Israel is a strong and special ally.  The bonds run deep.  But for just that very reason, this was not the right way to behave.  That was expressed by the secretary of state, as well as the vice president.  I am not going to discuss what diplomatic talks we’ve had underneath that, but I think the Israelis understand clearly why we were upset and what, you know, what we want moving forward.

TAPPER:  I hate to say this, but yes or no, David, does the intransigence of the Israeli government on the housing issue, yes or no, does it put U.S. troops lives at risk?

AXELROD:  I believe that that region and that issue is a flare point throughout the region, and so I’m not going to put it in those terms.  But I do believe that it is absolutely imperative, not just for the security of Israel and the Palestinian people, who were, remember, at war just a year ago, but it is important for our own security that we move forward and resolve this very difficult issue.

A squirrely response at the end, revealing that much of what the administration says is irrational and, upon any reflection, ridiculous. It is disturbing indeed to hear an American administration adopt the Arab rhetorical line — Israel’s settlements endanger Americans. Which president has ever given voice to such rubbish? There is, regrettably, a first for everything.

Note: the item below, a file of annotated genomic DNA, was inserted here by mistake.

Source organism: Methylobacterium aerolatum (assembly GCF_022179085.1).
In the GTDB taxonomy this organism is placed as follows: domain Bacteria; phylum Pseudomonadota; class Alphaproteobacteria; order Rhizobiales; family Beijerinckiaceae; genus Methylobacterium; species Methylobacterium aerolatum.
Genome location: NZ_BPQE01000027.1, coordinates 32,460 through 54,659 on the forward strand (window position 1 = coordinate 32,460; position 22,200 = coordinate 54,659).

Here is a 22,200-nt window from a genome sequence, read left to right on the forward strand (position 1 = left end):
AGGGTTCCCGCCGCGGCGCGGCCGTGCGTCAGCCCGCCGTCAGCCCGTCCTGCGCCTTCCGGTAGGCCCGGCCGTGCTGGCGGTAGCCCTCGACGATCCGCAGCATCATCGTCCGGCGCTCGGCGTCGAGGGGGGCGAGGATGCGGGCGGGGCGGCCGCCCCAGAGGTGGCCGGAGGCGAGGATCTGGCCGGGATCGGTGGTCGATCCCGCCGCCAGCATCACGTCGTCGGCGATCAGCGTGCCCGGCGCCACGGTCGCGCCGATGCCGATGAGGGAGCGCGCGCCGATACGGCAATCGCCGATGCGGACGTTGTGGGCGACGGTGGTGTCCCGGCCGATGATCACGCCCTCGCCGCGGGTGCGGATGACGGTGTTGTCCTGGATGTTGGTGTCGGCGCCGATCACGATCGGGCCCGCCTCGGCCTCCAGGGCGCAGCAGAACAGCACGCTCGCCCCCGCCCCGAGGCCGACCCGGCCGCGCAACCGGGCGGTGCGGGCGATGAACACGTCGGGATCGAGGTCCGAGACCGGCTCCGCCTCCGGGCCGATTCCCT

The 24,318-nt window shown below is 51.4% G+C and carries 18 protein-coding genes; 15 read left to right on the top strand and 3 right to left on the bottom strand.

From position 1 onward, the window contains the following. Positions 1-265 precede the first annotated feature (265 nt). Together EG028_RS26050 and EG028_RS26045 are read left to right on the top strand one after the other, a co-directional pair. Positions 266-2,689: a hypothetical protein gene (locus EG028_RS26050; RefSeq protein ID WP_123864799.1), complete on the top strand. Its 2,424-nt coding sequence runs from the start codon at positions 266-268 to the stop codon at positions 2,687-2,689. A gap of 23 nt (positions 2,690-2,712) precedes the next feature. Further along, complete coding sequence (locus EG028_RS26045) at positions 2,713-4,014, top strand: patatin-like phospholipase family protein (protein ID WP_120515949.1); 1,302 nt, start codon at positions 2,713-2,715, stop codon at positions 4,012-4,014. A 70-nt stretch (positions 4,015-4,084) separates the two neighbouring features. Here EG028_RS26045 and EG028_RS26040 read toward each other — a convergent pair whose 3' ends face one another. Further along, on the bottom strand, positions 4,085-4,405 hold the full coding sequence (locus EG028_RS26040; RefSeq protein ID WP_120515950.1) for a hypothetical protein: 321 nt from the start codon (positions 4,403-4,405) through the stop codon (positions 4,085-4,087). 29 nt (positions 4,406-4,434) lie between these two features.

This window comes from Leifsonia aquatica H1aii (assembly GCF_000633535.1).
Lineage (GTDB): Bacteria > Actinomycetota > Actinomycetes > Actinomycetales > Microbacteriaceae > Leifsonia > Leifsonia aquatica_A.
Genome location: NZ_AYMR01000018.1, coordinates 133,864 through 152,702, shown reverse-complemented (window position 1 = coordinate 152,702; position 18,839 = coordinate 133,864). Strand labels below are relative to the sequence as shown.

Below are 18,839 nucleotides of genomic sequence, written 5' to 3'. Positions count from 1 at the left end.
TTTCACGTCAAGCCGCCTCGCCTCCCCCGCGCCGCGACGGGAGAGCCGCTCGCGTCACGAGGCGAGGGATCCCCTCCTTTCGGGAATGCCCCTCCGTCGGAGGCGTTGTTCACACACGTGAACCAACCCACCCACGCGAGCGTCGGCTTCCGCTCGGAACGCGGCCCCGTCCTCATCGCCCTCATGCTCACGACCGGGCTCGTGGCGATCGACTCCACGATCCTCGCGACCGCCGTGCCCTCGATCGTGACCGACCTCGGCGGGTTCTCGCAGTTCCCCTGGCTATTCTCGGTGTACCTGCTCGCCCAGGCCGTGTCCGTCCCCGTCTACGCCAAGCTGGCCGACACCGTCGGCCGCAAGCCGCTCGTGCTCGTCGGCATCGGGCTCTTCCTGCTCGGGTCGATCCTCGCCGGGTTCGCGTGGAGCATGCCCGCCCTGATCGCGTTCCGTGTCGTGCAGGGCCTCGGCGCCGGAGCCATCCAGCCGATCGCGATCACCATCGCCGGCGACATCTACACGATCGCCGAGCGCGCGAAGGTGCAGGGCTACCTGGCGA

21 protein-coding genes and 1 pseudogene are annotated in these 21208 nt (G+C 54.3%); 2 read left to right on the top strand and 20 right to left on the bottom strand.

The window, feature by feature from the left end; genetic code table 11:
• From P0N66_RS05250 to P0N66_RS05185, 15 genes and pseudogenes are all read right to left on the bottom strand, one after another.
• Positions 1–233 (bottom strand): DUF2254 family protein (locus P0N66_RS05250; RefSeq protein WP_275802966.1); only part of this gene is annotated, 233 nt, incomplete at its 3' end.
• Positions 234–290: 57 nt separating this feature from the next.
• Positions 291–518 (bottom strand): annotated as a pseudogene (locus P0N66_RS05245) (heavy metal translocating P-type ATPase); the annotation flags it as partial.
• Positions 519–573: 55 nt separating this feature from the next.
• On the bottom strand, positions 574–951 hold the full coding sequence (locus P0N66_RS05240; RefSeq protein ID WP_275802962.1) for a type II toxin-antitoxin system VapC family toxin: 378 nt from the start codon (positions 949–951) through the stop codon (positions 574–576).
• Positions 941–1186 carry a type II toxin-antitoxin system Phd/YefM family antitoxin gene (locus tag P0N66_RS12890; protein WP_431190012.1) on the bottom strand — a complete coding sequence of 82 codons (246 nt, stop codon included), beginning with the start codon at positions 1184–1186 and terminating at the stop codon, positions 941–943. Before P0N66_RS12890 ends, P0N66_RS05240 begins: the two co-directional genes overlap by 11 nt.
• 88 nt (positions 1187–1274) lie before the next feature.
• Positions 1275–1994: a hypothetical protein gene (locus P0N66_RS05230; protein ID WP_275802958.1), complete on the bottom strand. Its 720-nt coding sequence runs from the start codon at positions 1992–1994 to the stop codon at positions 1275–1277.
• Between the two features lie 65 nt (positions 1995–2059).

The White House is, as this report suggests, upping the ante with continued criticism of Israel. Taking to the morning talk shows, David Axelrod — a political operative who now seems at the center of foreign-policy formulation (more on this later) — went on the Fox, ABC, and NBC Sunday talk shows to repeat how insulted the Obami were over Israeli building in Jerusalem and what an affront this was to them. And what is the affront? Well, for some context, this report is enlightening:

The Likud Party’s Danny Dadon, deputy speaker of the Knesset, called Clinton’s “meddling in internal Israeli decisions regarding the development” of Jerusalem “uninvited and unhelpful. In fact it is sheer chutzpah.”

“I cannot remember another time that a senior American official deemed it ‘insulting’ when a sovereign nation announced urban zoning decisions regarding its primary city,” Dadon said.

In the past, U.S. administrations have tended to more gently chide Israel on construction in Jerusalem that is over the “Green Line” boundary from the 1967 war, in areas where the Palestinians hope to build a capital as part of a future peace deal. More often, U.S. officials would call such construction “unhelpful,” and note that the future of Jerusalem is an issue to be decided in final status negotiations between the parties.

The reaction of the Obami is even more startling considering the location and strategic importance of Ramat Shlomo. But this administration doesn’t make such fine distinctions and is not like past ones, we are learning. It might have something to do with the fact that Axelrod and the Chicago pols are running foreign policy. It’s attack, attack, attack — just as they do any domestic critic (even the Supreme Court Chief Justice). It’s about bullying and discrediting, trying to force the opponent into a corner. And in this case, their opponent is plainly the Israeli government. For that is the party the Obami is now demanding make further concessions to… well, to what end is not clear. Perhaps we are back to regime change — an effort to topple the duly elected government of Israel to obtain a negotiating partner more willing to yield to American bullying.